In their second full-length album Lonerism, revivalist band Tame Impala taps into the progressive spirit of psychedelic rock, with its bright colors and mind-altering stimulation.
While their music video for “Feels Like We Only Go Backwards” does recall The White Stripes’ spiraling “Seven Nation Army” video, its animation team takes the production value one step further. Using over 1,000 individually hand-crafted Plasticine collages, directors Joseph Pelling and Becky Sloan, along with Azusa Nakagawa and Theo Nunn, create a visual template to match the experimental sounds of the ‘60s and ‘70s.The result is a hypnotic montage of superior direction and exquisite detail.
Keita Onishi’s music video is so spellbinding that it evokes a computer screen saver, making the viewer want to gaze mindlessly at the screen until it begins again. The video features “Dynamics of the Subway,” from the experimental Japanese band Haisuinonasa’s first album, Animal Bodies. Each geometric shape matches a musical note, in sync with the score. In the end, the shapes reveal not only a moving train, but the components of the subway system.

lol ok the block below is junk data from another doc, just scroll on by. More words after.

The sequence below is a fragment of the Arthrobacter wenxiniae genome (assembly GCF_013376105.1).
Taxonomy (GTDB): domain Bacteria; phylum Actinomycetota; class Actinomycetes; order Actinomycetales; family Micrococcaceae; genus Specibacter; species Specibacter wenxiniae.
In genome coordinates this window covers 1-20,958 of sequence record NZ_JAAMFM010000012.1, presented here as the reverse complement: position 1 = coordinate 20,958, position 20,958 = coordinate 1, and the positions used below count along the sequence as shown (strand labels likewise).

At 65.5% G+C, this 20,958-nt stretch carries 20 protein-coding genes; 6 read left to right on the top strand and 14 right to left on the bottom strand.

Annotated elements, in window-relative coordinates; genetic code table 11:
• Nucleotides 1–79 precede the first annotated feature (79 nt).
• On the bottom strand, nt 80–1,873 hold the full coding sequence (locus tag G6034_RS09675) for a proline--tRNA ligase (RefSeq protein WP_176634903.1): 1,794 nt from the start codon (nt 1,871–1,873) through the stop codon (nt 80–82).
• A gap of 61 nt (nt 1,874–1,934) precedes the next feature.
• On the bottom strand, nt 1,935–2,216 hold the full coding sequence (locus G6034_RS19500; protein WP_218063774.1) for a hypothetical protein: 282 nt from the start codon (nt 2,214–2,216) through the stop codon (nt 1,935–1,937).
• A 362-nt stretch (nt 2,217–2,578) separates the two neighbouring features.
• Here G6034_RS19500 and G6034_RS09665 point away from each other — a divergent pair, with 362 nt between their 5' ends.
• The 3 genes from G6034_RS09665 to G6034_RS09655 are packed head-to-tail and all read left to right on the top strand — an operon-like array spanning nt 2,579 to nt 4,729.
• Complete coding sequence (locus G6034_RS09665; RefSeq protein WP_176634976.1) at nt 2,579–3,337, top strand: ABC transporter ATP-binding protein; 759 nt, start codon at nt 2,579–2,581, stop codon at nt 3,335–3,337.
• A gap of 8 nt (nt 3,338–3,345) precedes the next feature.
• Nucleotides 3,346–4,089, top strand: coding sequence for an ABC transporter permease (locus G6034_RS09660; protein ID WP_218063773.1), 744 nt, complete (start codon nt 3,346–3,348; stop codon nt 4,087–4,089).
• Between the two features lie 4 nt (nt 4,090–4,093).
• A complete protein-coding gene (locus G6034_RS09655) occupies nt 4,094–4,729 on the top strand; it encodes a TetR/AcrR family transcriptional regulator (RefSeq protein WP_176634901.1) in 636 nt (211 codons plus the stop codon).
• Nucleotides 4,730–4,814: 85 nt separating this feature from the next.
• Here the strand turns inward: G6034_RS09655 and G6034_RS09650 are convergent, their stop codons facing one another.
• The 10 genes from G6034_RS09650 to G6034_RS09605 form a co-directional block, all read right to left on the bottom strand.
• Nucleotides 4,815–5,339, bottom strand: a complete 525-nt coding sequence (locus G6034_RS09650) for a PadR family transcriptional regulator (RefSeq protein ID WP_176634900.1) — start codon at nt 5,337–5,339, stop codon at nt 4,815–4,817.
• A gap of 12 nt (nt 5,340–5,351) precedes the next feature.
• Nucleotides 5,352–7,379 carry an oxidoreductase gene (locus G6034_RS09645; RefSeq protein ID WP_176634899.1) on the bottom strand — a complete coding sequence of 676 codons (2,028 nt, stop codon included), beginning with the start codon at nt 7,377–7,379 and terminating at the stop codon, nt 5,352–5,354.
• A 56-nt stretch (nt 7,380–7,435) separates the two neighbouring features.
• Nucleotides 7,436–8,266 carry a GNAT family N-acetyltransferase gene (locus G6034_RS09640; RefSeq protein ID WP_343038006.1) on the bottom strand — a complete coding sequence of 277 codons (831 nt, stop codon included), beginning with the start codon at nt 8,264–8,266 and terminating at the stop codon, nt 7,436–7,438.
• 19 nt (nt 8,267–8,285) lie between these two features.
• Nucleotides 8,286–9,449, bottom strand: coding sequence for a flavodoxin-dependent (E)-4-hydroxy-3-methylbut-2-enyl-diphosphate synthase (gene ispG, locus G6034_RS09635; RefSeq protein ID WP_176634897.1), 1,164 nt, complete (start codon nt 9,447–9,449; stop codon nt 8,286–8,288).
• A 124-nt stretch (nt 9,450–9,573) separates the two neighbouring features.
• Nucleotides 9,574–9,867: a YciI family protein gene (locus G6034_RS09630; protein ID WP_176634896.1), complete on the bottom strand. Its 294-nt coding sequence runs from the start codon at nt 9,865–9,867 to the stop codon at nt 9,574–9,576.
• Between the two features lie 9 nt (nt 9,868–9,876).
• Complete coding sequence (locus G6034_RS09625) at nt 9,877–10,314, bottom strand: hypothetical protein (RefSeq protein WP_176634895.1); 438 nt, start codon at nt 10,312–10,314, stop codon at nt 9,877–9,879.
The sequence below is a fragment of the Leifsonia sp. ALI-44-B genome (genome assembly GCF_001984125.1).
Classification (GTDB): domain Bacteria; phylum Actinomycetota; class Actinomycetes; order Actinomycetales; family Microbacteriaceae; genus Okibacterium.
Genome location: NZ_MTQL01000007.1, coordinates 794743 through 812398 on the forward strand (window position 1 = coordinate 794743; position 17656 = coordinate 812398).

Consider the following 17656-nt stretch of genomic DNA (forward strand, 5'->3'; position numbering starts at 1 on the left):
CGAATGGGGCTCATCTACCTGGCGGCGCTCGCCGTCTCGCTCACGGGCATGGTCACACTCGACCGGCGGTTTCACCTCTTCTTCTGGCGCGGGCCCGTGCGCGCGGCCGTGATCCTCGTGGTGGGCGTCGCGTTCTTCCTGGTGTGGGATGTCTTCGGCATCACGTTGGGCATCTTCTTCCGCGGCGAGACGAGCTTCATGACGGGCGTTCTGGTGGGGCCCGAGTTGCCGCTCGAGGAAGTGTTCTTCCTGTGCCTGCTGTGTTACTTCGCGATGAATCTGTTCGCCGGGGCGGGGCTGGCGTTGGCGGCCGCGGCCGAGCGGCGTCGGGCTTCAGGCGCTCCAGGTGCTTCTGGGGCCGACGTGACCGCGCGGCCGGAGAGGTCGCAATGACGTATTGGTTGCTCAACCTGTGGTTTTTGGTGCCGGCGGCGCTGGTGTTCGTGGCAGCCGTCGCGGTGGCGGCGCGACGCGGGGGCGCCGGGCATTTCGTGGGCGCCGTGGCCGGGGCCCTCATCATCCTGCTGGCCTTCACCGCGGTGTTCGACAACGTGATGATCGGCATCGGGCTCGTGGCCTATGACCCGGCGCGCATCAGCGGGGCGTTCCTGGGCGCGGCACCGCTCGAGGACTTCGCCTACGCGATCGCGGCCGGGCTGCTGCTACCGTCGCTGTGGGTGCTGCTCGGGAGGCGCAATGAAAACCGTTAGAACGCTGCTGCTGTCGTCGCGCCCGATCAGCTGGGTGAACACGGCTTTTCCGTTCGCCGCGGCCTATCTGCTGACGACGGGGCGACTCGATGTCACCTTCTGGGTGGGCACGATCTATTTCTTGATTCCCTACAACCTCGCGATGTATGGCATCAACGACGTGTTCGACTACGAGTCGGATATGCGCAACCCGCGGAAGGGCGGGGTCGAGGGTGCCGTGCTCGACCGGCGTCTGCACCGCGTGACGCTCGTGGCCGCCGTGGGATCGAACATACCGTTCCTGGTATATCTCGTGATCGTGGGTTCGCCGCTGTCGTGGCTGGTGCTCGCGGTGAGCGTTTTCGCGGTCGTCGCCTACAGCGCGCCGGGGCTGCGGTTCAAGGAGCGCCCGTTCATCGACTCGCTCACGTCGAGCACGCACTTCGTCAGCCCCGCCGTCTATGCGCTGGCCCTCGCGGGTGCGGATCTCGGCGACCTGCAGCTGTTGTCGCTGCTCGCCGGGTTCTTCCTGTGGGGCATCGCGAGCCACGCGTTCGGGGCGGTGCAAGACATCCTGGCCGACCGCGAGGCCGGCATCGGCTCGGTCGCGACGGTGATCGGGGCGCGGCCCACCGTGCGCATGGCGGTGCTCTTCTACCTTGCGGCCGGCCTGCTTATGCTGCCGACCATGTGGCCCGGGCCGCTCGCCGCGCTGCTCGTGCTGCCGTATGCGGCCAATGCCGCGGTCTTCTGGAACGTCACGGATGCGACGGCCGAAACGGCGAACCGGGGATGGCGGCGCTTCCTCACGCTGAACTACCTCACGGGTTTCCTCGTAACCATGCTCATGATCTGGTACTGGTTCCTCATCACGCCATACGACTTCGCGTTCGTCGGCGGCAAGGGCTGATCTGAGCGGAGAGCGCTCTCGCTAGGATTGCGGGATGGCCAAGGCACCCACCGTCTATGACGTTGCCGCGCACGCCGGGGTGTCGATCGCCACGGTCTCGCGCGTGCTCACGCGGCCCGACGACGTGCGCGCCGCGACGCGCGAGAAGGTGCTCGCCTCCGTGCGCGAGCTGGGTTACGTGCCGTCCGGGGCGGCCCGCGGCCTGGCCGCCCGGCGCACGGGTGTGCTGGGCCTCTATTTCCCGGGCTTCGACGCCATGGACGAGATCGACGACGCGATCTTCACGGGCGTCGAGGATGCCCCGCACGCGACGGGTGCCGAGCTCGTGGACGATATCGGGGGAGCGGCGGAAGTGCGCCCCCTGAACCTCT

The American rapper T-Pain was retweeted 2,400 times when he wrote ”Words cannot even describe how amazing this video is.” Pop stars expressed admiration. Billboard is extolling his commercial viability; Justin Bieber’s manager is allegedly interested. The Wall Street Journal posted ”5 Must-See” response videos. On Monday, a worker at L.A.’s Dodger stadium noticed Park in the stands and played “Gangnam Style” over the stadium P.A. system as excited baseball fans spontaneously reproduced Park’s distinct dance in the video. “I have to admit I’ve watched it about 15 times,” said a CNN anchor. “Of course, no one here in the U.S. has any idea what Psy is rapping about.”
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